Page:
US OPEN 2013
Retiring Blake Looks Forward To Golfing, Changing Diapers
New York, U.S.A.
by ATP Staff|
"I'm looking forward to a new stage in my life. 'll miss this one," he said after falling to Ivo Karlovic in a fifth-set tie-break in the first round.
Though disappointed with the loss after going up two sets to begin the match, Blake took a broader view when reflecting on his playing days.
"I'm never going to have 15,000, 10,000, 20,000 people cheering for me, chanting U.S.A, screaming my name, that kind of stuff. I'm lucky enough to have had that for 14 years. I try to look at the positives. Most people never have had that," he said.
And nowhere has Blake had that more than at Flushing Meadows. The 33-year-old American grew up in nearby Fairfield, Connecticut, and has been hugely popular with the US Open crowds, playing a number of memorable matches that included his classic five-setter against Andre Agassi in 2005. His vocal crowd of friends who show up annually to cheer him on, known as the J-Block, have become a fixture at the tournament.
"So many matches I've been out there, been out on Ashe, crowd supporting me past midnight, crowds supporting me during the day, through rain delays, through everything. All the people that have kind of driven miles. I know my friends have driven hours to be here and people have flown in to be here. It means a lot that people come to see me."
But Blake, who became a father last year, expects to be more low-profile in retirement. His wife, Emily, gave birth to daughter Riley 14 months ago. "Now I'll go back to being a normal person that doesn't have people cheering for him, just changing diapers and hoping to get 18 holes in on a given day. That's okay with me," he said.
"As much as our job does seem easy and it is very fortunate what we do, one thing that's different about our lives as athletes is we're always pro athletes. So when you feel like you have time off, you still have to be training. You still can't be going out, staying till 3:00, 4:00 in the morning like your buddies can because they have to be at work and get through it with a couple cups of coffee.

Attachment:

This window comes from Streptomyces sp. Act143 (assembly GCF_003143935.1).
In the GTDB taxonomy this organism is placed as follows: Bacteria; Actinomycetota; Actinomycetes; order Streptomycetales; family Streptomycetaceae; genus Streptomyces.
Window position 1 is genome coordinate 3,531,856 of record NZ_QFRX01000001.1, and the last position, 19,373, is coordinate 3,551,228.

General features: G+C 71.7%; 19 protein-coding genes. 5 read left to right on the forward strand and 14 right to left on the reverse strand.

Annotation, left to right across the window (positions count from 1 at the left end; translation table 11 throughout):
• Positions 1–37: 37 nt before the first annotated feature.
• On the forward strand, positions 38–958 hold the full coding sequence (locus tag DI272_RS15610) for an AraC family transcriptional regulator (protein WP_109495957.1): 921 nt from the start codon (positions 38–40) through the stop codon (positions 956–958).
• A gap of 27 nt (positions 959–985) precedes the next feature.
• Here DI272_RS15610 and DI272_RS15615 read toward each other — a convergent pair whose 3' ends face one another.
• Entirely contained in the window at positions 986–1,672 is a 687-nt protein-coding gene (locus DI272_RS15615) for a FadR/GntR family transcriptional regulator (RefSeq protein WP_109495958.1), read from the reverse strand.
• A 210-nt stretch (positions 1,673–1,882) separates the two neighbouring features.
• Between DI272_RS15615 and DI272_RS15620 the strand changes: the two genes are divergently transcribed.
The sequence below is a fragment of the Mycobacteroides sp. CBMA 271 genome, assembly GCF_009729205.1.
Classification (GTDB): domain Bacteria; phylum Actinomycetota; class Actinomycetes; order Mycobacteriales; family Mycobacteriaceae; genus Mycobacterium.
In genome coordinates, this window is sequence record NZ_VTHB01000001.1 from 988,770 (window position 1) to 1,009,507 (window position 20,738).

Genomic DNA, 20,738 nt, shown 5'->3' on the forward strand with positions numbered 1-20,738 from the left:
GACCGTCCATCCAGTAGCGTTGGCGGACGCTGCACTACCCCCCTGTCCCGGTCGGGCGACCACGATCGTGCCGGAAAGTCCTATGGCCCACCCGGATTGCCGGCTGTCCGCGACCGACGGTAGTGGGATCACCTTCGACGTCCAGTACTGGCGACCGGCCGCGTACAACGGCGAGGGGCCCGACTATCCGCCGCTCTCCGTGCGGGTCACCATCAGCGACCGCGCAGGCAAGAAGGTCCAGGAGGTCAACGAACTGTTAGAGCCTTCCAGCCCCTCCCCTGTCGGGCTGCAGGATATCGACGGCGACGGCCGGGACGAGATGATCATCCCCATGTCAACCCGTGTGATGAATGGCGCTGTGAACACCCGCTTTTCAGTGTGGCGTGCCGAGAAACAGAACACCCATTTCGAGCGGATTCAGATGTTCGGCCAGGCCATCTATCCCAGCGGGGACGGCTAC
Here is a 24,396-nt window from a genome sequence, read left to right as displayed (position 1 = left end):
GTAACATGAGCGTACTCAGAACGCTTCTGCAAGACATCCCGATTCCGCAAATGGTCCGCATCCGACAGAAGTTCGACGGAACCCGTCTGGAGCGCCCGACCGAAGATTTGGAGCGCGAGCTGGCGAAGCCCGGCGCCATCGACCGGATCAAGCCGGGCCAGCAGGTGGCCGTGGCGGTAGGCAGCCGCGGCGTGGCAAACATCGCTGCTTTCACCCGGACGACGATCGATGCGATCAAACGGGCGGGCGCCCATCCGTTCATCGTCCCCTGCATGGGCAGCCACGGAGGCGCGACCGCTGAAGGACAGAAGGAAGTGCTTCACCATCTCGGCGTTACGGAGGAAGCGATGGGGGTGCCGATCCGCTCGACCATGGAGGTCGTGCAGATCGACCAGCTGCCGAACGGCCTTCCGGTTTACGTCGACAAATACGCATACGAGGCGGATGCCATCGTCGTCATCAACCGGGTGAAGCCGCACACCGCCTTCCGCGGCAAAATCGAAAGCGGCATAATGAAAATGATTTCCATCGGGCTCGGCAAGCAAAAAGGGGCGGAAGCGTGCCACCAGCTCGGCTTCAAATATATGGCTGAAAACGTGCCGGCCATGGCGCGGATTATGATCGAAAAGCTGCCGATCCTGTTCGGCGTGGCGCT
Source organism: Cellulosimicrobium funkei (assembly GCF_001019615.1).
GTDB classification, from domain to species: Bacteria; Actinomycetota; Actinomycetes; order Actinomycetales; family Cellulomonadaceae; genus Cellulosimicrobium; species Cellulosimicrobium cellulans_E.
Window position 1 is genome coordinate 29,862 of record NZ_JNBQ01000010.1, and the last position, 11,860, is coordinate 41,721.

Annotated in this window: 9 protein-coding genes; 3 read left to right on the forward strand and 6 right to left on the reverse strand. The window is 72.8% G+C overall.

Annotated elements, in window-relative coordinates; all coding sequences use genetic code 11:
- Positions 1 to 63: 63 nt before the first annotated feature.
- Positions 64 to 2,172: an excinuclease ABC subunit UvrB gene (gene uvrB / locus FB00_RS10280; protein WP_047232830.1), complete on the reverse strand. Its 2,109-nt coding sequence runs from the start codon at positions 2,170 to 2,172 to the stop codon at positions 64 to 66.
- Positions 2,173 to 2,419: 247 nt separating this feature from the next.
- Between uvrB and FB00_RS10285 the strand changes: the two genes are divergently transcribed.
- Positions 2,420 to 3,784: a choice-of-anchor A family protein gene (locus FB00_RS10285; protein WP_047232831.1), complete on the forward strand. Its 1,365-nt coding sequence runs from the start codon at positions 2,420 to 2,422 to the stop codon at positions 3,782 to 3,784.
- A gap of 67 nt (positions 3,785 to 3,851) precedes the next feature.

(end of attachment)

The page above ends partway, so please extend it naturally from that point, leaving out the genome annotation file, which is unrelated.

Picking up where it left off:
"If I feel like staying up late and hanging out with my friends or taking a weekend trip to Mexico, just being with my wife and kids or whatever, I've never really had that opportunity. So that's what I'm looking forward to for the next few months. Take in some Mets games, some Yankees games, some Giants games this season.
"Before, my schedule would never allow a lot of those things to happen. Now on a whim, we can go to a Mets game tonight, go to a Broadway show tonight."
The former World No. 4 drew special meaning from playing his final match on the 50th anniversary of Martin Luther King's historic speech.
In his own way, he also hopes he was a tennis inspiration for others and still plans to stay involved the game.
"I know there are people that look up to me that may not have ever been involved in tennis, may not have thought of tennis, because they saw someone that looked like them on TV. They hear that I started playing tennis in Harlem. They know I still go back there and volunteer. Maybe there is a possibility for a kid that feels like their only option is basketball, they say, 'Hey, I can pick up a tennis racquet, too,'" said Blake
"I'm not going to have a job for a little while, but I also want to help out where I can, help grassroots programs to get more players," he added, citing the example of his coach Brian Barker, who coached him through childhood and most of his career and was present courtside for Blake's final match. "If I could ever be a coach like him, I would definitely do it because I would feel like I have to. I would owe it to the sport."
"When I do leave, I'll realise it's been a long road. I'm at the same venue, but I'm not the same person," he said. "I've had a lot of miles, a pretty good and long journey since I was a kid sneaking in here to a full-grown man leaving here."